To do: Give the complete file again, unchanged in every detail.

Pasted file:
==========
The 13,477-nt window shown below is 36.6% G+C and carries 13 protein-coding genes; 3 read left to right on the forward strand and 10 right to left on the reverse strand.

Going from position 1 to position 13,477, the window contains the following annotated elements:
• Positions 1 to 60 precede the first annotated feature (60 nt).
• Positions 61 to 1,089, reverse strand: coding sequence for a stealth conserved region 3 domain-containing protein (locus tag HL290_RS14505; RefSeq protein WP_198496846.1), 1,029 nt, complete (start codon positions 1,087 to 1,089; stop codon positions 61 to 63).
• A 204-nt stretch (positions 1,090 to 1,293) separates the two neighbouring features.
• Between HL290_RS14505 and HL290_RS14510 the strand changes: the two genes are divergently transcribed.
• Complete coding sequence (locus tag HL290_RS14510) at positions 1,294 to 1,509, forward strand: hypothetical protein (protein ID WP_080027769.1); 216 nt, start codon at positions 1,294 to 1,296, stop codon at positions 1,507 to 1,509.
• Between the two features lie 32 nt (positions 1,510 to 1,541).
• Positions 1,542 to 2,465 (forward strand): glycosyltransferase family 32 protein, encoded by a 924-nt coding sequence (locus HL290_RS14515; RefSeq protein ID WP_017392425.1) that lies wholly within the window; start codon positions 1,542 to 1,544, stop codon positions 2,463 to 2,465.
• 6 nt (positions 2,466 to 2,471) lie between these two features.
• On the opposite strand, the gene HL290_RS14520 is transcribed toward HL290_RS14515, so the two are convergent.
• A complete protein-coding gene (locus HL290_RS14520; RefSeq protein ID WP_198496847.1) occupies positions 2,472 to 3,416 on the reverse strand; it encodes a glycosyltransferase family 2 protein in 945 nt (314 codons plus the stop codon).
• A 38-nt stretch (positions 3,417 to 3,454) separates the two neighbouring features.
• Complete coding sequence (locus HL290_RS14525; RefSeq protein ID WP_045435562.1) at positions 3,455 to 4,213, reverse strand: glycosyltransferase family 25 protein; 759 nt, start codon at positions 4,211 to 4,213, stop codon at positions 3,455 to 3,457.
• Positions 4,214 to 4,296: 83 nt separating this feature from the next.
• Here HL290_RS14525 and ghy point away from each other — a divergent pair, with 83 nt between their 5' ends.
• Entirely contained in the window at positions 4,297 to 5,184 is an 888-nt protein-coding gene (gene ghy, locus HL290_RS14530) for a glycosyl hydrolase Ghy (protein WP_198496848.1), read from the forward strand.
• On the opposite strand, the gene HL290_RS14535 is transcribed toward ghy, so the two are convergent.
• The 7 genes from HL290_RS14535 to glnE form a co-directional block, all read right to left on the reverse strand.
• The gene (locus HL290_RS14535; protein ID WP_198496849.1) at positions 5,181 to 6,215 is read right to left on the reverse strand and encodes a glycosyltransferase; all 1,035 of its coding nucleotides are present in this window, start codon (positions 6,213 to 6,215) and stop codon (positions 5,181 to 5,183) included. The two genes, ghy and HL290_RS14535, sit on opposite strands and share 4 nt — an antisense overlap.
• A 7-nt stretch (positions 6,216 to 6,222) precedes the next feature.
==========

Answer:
The 13,477-nt window shown below is 36.6% G+C and carries 13 protein-coding genes; 3 read left to right on the forward strand and 10 right to left on the reverse strand.

Going from position 1 to position 13,477, the window contains the following annotated elements:
• Positions 1 to 60 precede the first annotated feature (60 nt).
• Positions 61 to 1,089, reverse strand: coding sequence for a stealth conserved region 3 domain-containing protein (locus tag HL290_RS14505; RefSeq protein WP_198496846.1), 1,029 nt, complete (start codon positions 1,087 to 1,089; stop codon positions 61 to 63).
• A 204-nt stretch (positions 1,090 to 1,293) separates the two neighbouring features.
• Between HL290_RS14505 and HL290_RS14510 the strand changes: the two genes are divergently transcribed.
• Complete coding sequence (locus tag HL290_RS14510) at positions 1,294 to 1,509, forward strand: hypothetical protein (protein ID WP_080027769.1); 216 nt, start codon at positions 1,294 to 1,296, stop codon at positions 1,507 to 1,509.
• Between the two features lie 32 nt (positions 1,510 to 1,541).
• Positions 1,542 to 2,465 (forward strand): glycosyltransferase family 32 protein, encoded by a 924-nt coding sequence (locus HL290_RS14515; RefSeq protein ID WP_017392425.1) that lies wholly within the window; start codon positions 1,542 to 1,544, stop codon positions 2,463 to 2,465.
• 6 nt (positions 2,466 to 2,471) lie between these two features.
• On the opposite strand, the gene HL290_RS14520 is transcribed toward HL290_RS14515, so the two are convergent.
• A complete protein-coding gene (locus HL290_RS14520; RefSeq protein ID WP_198496847.1) occupies positions 2,472 to 3,416 on the reverse strand; it encodes a glycosyltransferase family 2 protein in 945 nt (314 codons plus the stop codon).
• A 38-nt stretch (positions 3,417 to 3,454) separates the two neighbouring features.
• Complete coding sequence (locus HL290_RS14525; RefSeq protein ID WP_045435562.1) at positions 3,455 to 4,213, reverse strand: glycosyltransferase family 25 protein; 759 nt, start codon at positions 4,211 to 4,213, stop codon at positions 3,455 to 3,457.
• Positions 4,214 to 4,296: 83 nt separating this feature from the next.
• Here HL290_RS14525 and ghy point away from each other — a divergent pair, with 83 nt between their 5' ends.
• Entirely contained in the window at positions 4,297 to 5,184 is an 888-nt protein-coding gene (gene ghy, locus HL290_RS14530) for a glycosyl hydrolase Ghy (protein WP_198496848.1), read from the forward strand.
• On the opposite strand, the gene HL290_RS14535 is transcribed toward ghy, so the two are convergent.
• The 7 genes from HL290_RS14535 to glnE form a co-directional block, all read right to left on the reverse strand.
• The gene (locus HL290_RS14535; protein ID WP_198496849.1) at positions 5,181 to 6,215 is read right to left on the reverse strand and encodes a glycosyltransferase; all 1,035 of its coding nucleotides are present in this window, start codon (positions 6,213 to 6,215) and stop codon (positions 5,181 to 5,183) included. The two genes, ghy and HL290_RS14535, sit on opposite strands and share 4 nt — an antisense overlap.
• A 7-nt stretch (positions 6,216 to 6,222) precedes the next feature.